Someone says baboons have musical prowess. Someone says humans are ridiculous. I am somewhere in between, in the space of doubt and self-recognition that could be called confusion – or perhaps maturation, depending on the circumstances of definition. I’m riding a ferris wheel in the middle of January and I’m surprised I’m not frozen to bits quite yet. I’m riding a ferris wheel and it feels like February, but January presses beyond me, into the person I haven’t yet become, into a silhouette dawning tomorrow, when February breezes by. I’m riding a ferris wheel and someone says that baboons have musical abilities, and I hear this and think that person must be crazy. But then he says that humans are ridiculous – “Humans are ridiculous” – and I’m inclined to think the genius has been henceforth disguised. Humans are ridiculous, and the fact that I’m not the only one riding a ferris wheel in January goes to show it. If it were February I’d be less surprised, but January? That’s the kicker.
His name is Trevor and he’s got a knack for figuring out girls on ferris wheels. “You’re the January type,” he tells me, and I melt into my hot chocolate mug, becoming some emblem on his vodka bottle, halfway between his thigh and my bent knee. I’m wearing shorts in January; they’re his large gym shorts, or I associate them with a gym. Maybe he’s the kind of person who buys a gym membership but never really goes but buys the shorts once, just in case. Maybe I’m the first one to wear the shorts; maybe he’s worn them once but not washed them. I’m wearing his gym shorts and he looks scrawny there, sitting in his white, stretchy boxers. I can see the hair on his thighs, which looks manly, but I’m distracted by the fact that he’s so pale and scrawny. The muscle is defined, but it’s not large, and something about it tells me that he hasn’t thought much about what he wears to bed.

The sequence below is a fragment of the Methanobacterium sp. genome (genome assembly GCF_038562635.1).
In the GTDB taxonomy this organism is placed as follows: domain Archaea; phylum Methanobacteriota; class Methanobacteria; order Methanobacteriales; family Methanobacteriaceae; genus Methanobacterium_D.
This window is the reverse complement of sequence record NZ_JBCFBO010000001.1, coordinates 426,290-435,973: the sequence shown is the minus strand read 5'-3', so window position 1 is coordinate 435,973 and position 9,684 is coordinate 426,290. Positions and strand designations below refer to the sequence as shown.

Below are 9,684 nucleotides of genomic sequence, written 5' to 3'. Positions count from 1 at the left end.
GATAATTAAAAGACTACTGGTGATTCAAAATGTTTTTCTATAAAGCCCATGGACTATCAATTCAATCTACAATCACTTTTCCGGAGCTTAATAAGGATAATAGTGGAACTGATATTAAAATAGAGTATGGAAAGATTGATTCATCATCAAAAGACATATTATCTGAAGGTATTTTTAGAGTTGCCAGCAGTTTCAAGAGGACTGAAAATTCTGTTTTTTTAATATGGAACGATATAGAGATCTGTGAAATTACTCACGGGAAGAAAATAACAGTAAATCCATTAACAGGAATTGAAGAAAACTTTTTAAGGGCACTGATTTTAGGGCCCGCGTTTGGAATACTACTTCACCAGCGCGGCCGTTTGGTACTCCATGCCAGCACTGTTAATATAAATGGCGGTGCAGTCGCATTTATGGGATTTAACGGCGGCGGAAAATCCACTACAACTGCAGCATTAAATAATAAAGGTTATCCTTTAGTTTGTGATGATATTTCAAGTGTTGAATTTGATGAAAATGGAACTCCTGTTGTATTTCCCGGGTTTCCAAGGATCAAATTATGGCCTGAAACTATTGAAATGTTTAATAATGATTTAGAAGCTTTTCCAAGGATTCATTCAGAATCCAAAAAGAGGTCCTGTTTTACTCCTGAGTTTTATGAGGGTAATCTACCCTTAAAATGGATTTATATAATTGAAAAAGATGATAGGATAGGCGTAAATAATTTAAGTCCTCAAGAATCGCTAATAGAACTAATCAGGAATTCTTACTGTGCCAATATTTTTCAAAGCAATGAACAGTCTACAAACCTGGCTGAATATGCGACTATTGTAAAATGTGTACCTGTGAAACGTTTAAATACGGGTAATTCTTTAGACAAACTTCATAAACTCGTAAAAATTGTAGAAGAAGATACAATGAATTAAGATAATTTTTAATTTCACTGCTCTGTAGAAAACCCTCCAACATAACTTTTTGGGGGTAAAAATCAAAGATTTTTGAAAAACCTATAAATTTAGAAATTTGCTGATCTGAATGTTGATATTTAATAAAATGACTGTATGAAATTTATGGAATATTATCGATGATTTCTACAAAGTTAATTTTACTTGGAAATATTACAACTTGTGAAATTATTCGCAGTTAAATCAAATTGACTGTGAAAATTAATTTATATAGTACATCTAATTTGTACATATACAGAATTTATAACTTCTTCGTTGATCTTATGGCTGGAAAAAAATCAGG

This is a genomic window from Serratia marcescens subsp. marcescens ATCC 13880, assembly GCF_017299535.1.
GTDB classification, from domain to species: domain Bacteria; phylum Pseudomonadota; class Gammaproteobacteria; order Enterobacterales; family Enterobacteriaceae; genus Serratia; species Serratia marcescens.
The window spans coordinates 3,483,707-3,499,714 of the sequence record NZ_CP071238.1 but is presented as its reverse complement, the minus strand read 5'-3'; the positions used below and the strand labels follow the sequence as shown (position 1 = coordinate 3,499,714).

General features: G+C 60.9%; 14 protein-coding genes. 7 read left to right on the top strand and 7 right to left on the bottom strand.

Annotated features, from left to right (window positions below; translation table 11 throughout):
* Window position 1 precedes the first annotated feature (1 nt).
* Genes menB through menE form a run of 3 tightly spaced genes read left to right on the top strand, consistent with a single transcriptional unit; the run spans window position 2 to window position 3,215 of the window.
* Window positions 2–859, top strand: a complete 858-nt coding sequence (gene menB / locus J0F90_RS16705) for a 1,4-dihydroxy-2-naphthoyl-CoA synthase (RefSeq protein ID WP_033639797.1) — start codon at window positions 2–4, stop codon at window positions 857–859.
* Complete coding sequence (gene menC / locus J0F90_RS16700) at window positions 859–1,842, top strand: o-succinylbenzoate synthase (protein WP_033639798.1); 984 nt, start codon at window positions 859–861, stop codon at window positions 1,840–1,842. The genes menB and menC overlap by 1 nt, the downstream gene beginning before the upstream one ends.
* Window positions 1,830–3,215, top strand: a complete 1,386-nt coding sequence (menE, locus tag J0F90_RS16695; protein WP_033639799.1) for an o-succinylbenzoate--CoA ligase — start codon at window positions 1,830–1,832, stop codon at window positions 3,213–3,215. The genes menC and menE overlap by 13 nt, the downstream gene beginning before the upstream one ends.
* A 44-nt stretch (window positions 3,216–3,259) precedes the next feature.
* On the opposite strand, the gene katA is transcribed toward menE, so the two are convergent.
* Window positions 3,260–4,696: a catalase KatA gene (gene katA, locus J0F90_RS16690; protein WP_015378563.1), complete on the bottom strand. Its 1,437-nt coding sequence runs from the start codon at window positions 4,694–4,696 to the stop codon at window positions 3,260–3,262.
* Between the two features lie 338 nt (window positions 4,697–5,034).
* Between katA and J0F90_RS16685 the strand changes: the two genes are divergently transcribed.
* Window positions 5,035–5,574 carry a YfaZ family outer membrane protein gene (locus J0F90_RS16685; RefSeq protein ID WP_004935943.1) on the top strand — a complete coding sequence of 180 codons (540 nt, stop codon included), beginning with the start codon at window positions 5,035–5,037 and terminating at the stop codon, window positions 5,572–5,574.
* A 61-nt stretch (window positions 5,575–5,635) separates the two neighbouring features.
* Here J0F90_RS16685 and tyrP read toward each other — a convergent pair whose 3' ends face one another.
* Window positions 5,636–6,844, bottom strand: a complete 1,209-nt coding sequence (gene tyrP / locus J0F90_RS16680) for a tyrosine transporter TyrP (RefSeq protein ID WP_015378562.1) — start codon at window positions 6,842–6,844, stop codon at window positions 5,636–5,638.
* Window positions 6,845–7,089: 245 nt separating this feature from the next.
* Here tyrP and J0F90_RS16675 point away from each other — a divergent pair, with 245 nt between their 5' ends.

He covers me in blankets and calls me “cupid darling” and “January glad.” I feel somehow perfected, in my cocoon, in his gym shorts.
In the morning he has to go to work, so I stay in his apartment, overlooking Navy Pier and the ferris wheel. It feels like January now; it really does, and I say to myself, “January, aren’t you glad?” and laugh into the mirror that Trevor owns. I wonder if these gym shorts are as big and loose on him as I imagine, as I shed them in favor of my own sweaty skirt. It’s black, but it wasn’t meant to attract anyone. I wore it simply so I could say I rode a ferris wheel in January in a black skirt. I wanted to be an emotional teenager. But I’m not an emotional teenager, and I feel more like a fragile twenty-year-old who’s sick of the cold. Perhaps the gym shorts would be a better outfit for the ferris wheel, but I don’t want to steal from Trevor, so I put them neatly in his first drawer, making sure to note to myself the whiteness of all his boxers sitting there, neatly piled.
On second thought, I put the gym shorts back on, because my skirt is too old and wretched for a girl Trevor might want to know. I wonder what time Trevor will get home from work. I tell myself he’ll mark me off on his calendar – “January 3rd: Met January Girl.” I find Trevor’s coffee machine, but I can’t find any coffee, so I make myself some earl grey and become entranced by his collection of New Yorkers. Trevor is evidently a self-made intellectual, and he must know something of international affairs. When I find a National Geographic all about baboons, I instantly forgive Trevor for thinking of him as an imbecile, and I decide simultaneously that he must be my prince. Trevor knows about baboons and music; he knows baboons have music; he’s musical; he’s not a baboon. Trevor, the prince for me – me, January Girl.